However, classification systems using machine learning can also perform poorly, particularly for AEs that have a low incidence (< 1 percent), for which data sets may be sparse and unbalanced. Several techniques have been proposed for balancing such data sets, and some have been using sampling techniques with variable success.

Developers of AE detection systems must also be aware of the cost of false negatives and false positives. An important trade-off must be made between the clinical indication and relative cost of screening extra patients to find AEs and the cost of missing AEs. Most AE detection systems are designed to minimize false negatives so as to maximize the overall detection rate; adjunct manual screening is usually used to confirm identified AEs.

ADVERSE DRUG EVENTS: AN EXAMPLE OF IMPROVED DETECTION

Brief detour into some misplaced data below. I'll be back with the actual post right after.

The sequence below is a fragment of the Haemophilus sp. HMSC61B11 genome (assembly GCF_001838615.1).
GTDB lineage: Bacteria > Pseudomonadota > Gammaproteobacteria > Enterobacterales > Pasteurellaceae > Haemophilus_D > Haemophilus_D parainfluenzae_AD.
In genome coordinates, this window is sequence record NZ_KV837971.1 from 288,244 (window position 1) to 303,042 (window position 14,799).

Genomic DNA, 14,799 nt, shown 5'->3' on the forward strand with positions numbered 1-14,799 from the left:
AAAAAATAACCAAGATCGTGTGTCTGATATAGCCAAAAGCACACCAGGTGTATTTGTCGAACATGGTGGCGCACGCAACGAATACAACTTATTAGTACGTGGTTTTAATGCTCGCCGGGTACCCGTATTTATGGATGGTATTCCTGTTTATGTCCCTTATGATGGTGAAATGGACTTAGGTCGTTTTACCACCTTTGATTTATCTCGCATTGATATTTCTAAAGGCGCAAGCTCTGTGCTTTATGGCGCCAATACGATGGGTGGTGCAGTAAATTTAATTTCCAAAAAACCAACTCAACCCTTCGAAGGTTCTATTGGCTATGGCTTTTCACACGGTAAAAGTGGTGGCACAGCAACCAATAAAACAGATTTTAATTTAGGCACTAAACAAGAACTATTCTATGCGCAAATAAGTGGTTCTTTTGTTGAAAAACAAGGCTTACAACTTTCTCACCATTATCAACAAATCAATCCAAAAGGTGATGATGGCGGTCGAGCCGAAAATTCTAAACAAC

Most ADEs occur when drugs are ordered (55 percent), administered (35 percent), transcribed (5 percent), or dispensed (5 percent). In hospitals that use CPOEs, orders for medications and other clinical care are entered directly into the EHR system. CPOE has been the most successful example of an information technology that helps to detect ADEs. Because many CPOE systems now include alerts and reminders about drug prescriptions, they can also prevent many ADEs.

Additional “triggers” in coded data about medication administration or abnormal laboratory values (e.g., supra-therapeutic or sub-therapeutic drug levels, low hemoglobin, or poor renal function) can improve detection or even prevent many ADEs. This has been demonstrated in several clinical trials in both inpatient and outpatient settings.